“I’m sure he will have by the time of his next physical. He probably has all those nasty hormones running through his blood right now, just waiting to grow hair on my little boy’s body,” Jen shuddered at the thought.
“That was a good comeback by the way, but don’t forget you should only make threats you’re willing to follow through on.”
“Oh I know. I don’t bluff anymore – being a mom and a teacher has served me well. And we both know I’m a big softy and probably would have relented and given him the Christmas presents for his birthday.”
“His birthday’s in November.”
“Exactly,” she winked. “Oh here, I almost forgot. I’m guessing this is from Marty and Kensi, since the kids received holiday gifts from my mom and sister already,” she pulled an envelope from her bathrobe and handed it to Ray.
“You think? Usually they send a package with actual presents,” he confirmed the return address of their federal marshal’s P.O. Box.
He ripped it open and pulled out an Amazon gift card with a note paper-clipped to it: “Sorry, man, but can you buy the gifts this year… things are a little busy here!” Clipped behind the note was a picture of a child on a swing set, taken from behind, in what looked like a backyard. Ray held it out for Jen to see before turning it over to read: “No, we did not have the longest pregnancy on record; we decided to skip all the diaper-changing and colic and started our family with a 3 y/o. Hope I’m as good at it as I’m sure you are!”
“Woo hoo!” Ray said with a huge smile.
Looking closely at the picture, Jen said, “It’s hard to tell for sure, but the kid looks big for three. I bet if we send them some of the clothes Kevin outgrew last year, they’ll fit soon enough.”
“Can’t see if it’s a boy or a girl.” Ray re-read the note, “And Marty didn’t say.”
“He or she is not wearing a dress, so girl or boy, they obviously wear those cute little kiddie jeans and tees we have so many of.”
“I’m assuming they adopted, which I hope means this kid has less of a chance of being the daredevil Marty was.” He tapped the picture and said, “We sometimes hung out at the school playground after the little kids and their folks left for dinner. This way no one would see us try to come up with ways to do a three-sixty on the swings.”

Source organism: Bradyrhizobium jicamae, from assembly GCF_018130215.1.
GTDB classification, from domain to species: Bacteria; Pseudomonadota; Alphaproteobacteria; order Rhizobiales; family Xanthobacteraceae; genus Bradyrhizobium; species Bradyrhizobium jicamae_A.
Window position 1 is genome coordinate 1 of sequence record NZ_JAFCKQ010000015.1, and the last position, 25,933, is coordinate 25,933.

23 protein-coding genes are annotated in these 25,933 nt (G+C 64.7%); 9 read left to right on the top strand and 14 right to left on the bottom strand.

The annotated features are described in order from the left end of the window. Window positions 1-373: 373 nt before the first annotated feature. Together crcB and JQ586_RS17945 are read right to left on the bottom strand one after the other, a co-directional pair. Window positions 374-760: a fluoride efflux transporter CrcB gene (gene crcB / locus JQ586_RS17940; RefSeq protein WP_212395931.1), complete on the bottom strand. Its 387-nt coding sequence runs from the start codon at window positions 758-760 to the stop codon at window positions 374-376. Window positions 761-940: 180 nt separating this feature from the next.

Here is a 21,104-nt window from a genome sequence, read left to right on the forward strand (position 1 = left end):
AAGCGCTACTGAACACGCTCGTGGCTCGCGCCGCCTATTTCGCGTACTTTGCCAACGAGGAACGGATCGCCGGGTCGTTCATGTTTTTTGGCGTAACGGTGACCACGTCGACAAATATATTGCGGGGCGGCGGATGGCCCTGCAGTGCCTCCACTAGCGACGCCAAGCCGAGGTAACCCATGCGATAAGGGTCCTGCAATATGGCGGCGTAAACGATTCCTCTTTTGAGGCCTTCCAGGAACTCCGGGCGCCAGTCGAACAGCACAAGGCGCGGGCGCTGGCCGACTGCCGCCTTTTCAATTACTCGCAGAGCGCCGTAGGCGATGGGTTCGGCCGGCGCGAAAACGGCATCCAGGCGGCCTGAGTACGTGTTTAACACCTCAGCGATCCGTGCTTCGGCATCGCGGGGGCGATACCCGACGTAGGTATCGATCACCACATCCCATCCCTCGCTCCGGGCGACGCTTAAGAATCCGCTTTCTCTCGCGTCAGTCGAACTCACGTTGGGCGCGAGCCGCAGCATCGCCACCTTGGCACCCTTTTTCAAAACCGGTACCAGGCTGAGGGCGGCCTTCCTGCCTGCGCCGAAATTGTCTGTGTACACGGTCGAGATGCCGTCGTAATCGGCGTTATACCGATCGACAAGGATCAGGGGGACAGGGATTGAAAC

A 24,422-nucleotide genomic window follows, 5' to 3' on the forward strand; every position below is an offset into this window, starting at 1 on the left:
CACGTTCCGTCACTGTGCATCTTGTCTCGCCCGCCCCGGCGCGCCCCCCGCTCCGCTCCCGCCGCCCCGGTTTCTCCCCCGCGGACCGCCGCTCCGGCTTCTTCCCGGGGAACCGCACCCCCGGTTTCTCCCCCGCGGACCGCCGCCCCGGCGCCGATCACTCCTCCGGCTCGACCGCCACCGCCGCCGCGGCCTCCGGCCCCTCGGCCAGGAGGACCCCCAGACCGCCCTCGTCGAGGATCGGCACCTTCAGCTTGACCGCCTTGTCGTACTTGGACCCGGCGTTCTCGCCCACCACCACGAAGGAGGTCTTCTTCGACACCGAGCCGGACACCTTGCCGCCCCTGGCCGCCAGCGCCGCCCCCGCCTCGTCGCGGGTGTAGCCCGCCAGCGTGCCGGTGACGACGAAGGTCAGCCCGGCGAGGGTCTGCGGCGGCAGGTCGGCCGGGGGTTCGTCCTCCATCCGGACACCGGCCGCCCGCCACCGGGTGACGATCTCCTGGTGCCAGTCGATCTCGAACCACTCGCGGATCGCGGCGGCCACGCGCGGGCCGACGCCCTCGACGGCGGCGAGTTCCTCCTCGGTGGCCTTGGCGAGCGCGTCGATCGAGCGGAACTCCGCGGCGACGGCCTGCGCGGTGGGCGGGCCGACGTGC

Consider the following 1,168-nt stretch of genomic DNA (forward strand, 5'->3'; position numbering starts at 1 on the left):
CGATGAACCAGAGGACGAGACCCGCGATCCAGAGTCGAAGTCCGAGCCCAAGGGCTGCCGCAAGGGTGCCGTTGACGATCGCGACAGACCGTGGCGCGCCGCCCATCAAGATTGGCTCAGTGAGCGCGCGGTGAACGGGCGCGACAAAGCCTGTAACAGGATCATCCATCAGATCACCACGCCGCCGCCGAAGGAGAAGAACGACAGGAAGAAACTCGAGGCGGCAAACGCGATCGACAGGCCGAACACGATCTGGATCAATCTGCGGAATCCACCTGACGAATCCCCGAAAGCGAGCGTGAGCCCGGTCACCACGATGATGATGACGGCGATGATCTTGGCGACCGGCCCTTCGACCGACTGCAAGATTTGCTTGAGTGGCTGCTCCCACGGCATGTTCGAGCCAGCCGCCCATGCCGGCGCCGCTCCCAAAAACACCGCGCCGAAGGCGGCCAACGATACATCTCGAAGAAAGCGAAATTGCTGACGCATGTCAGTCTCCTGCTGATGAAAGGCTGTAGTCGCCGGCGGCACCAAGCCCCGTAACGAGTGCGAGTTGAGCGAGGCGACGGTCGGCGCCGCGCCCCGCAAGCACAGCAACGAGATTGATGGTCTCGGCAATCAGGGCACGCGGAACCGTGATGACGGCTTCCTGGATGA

“Pretty sure that’s impossible.”
“Ha! Try telling that to two adolescents with a lot of time to kill and nowhere to be. I think we came closest with one of us pushing the other all the way up as we ran under the swing. But we knew we’d need more consistent power. Pity we were never able to swipe a fire extinguisher from the school like we talked about,” Ray said with a small shake of his head.
They continued to stare at the photo and Ray let out a sigh. “I’m happy for them. He’ll be a good dad, no doubt. And Wikipedia will probably be the most protective mama bear there ever was.”
“I wonder if they’re still agents. You think it’s possible they run the bar full-time?”
“I doubt they can make enough money from a bar to support a family of three after more than two years of COVID restrictions, but I hope they’re out of the line of fire. They deserve to be safe.”
“We all do,” Jen agreed with a peck to her husband’s cheek. “Now let’s put the presents under the tree and then celebrate the fact that we still are.”
“Sign here, here, here, and initial there, there, and at the bottom of every page. And everywhere we crossed something out.”
Ray did so quietly for several pages, passing each along to Jen for her signature. He paused, looking over a sheet of paper, “What’s this one for again?”
Lewis Ellis put on his glasses and perused it. “Releases the federal government of any liability should you be injured or killed by anyone having to do with Nelson Sanders once you leave the Witness Protection Program.”
“Didn’t we sign that one already?” Jen asked.
“That one specifically releases the marshals service of liability,” Lewis explained.
“You guys really cover your asses, don’t you?” Ray said.
“Most people who leave the program aren’t doing it under such favorable circumstances.”
“It helps to have friends in the right places,” Ray said.
Lewis nodded, “Just the knowledge that Nelson Sanders was killed in prison might not have been enough to convince me to leave protection, personally. It was good of your pals in NCIS to plant information that you’d been spotted in the Midwest to your other former associates, get a feel for how hot things are for you now.”
“Gotta say, I think I’m a little insulted that no one wants me dead anymore.”